GSM/GPRS Data Transfer in Process Automation The General Packet Radio Service (GPRS) is a proven communication standard which enables the transfer of data packets via mobile radio networks. It is, for example, often used to access the internet from notebooks on the road, and is the base for the popular Blackberry technology. In process industry applications, GPRS can be used for remote maintenance and remote monitoring functions in pumping stations, remote tank farms, centrifuges, compressors and other machines. Via GPRS connections, field devices and mobile computers can be integrated into system solutions, which enables them to access the same company-wide MES and ERP databases as process control technology, work stations and remote PCs located elsewhere in the plant and office IT network. This gives technicians easy and immediate on-site access to centrally managed plans, operating manuals, ATEX certificates etc., allowing them to directly confirm service tasks and generate live documentation.

GPRS is an alternative to the widespread WLAN standard and offers the advantage of a dedicated frequency range, which means that less interferences occur in the radio connection than in the ISM bands used by WLAN. Additionally, GPRS is based on the existing, fully developed GSM mobile radio networks. The standard therefore requires no investments into a company-owned network, providing a communication path independent from the companyís or locationís existing IT infrastructure. Apart from direct integration of data communication via GPRS, the technology can also be used for further functions. Possible additional services include alerting responsible staff via text messages or emails in case of malfunctions.

However, some restrictions and weak points must be taken into account. GPRS is, for instance, not yet universally available worldwide. In some countries, like Japan and Korea, GPRS coverage cannot be expected for the future since local mobile radio networks do not use the GSM standard. With a net bandwidth of 50 kBit/s, GPRS is also considerably slower than WLAN. A more extensive worldwide coverage and a better bandwidth will not be achieved until the UMTS service is extended. Additionally, GPRS data transfer charges for each network node currently amount to 10 to 30 Euros per month. These costs have at least considerably decreased within the last years, which makes GPRS solutions attractive for more and more applications. And a final obstacle lies in the fact that GPRS modems for use in hazardous areas must be designed in a way that reliably ensures explosion protection. Zone 1 models, for example, typically have GSM antennas connected via an Ex i interface, and also feature an intrinsically safe Ex i SIM card slot.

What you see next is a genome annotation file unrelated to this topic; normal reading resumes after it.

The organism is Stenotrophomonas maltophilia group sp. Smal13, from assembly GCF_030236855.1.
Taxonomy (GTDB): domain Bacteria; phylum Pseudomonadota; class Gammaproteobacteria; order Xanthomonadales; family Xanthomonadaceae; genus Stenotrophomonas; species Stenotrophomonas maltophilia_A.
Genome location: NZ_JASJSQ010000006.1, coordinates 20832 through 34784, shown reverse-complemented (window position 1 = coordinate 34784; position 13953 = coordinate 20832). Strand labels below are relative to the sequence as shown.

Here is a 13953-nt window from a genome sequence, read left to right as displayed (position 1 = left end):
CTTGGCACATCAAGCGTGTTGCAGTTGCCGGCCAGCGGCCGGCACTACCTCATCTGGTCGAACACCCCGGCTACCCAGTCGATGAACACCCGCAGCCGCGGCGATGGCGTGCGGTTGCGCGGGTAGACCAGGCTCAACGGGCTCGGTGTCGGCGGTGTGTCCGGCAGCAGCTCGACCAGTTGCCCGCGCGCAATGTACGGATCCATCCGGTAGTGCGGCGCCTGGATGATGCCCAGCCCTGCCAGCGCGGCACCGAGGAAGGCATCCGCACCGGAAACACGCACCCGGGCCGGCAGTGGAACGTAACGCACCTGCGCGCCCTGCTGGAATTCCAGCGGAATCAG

Standards and Requirements for wireless operation in hazardous areas Radio emissions that penetrate metallic objects or are induced into electronic circuits with inadequate EMC protection can, in principle, lead to heating and sparking. Because of this danger, the IEC 60079-0 2008 and the upcoming EN 60079-0 for continuous high frequency sources limit the maximum permitted transmitting power in wireless networks, if these are operated in hazardous areas. The location of a node in zone 0, 1 or 2 is irrelevant for the limit, which lies between 6 Watts and (in atmospheres with group IIC explosive gases such as hydrogen or acetylen) 2 Watts emitted power. WLAN standard radio units fall well below these limits, at least during regular operation. Especially in WLAN installations, IT departments usually require the use of standard WLAN units for safe areas. Most standard radio components, however, are not certified for installation in zone 1. A common solution is the installation of conventional radio technology in housings complying with the Ex d protection type (flameproof enclosure) or similar protection types. Such encapsulated housings are mostly made from metal, which would strongly shield the electromagnetic radiation of an antenna installed within. Therefore, users have mostly employed external antennas, which were required to comply with ATEX standards. This was often achieved by implementing an Ex e-type design (increased safety). Special antenna breakouts, which will enable the safe use of any standard antenna with wireless devices thanks to Ex ib-type protection (intrinsically safe), will not be available until some time.

Explosion protection know-how for wireless systems Wireless communication networks provide great flexibility in process automation applications. In plants with hazardous areas, however, their use requires safe technology. The range of available components in suitable protection types is constantly changing, and new approaches can render old restrictions such as the need for ATEX-certified antennas obsolete. In addition, the field of possibly suitable radio standards for process industry applications continues to be in a state of change. It is therefore advisable to seek advice from specialized suppliers for the planning and application-specific design of wireless networks. Users are thus guaranteed to find a stateof- the-art solution that gives them maximum benefit and comfort.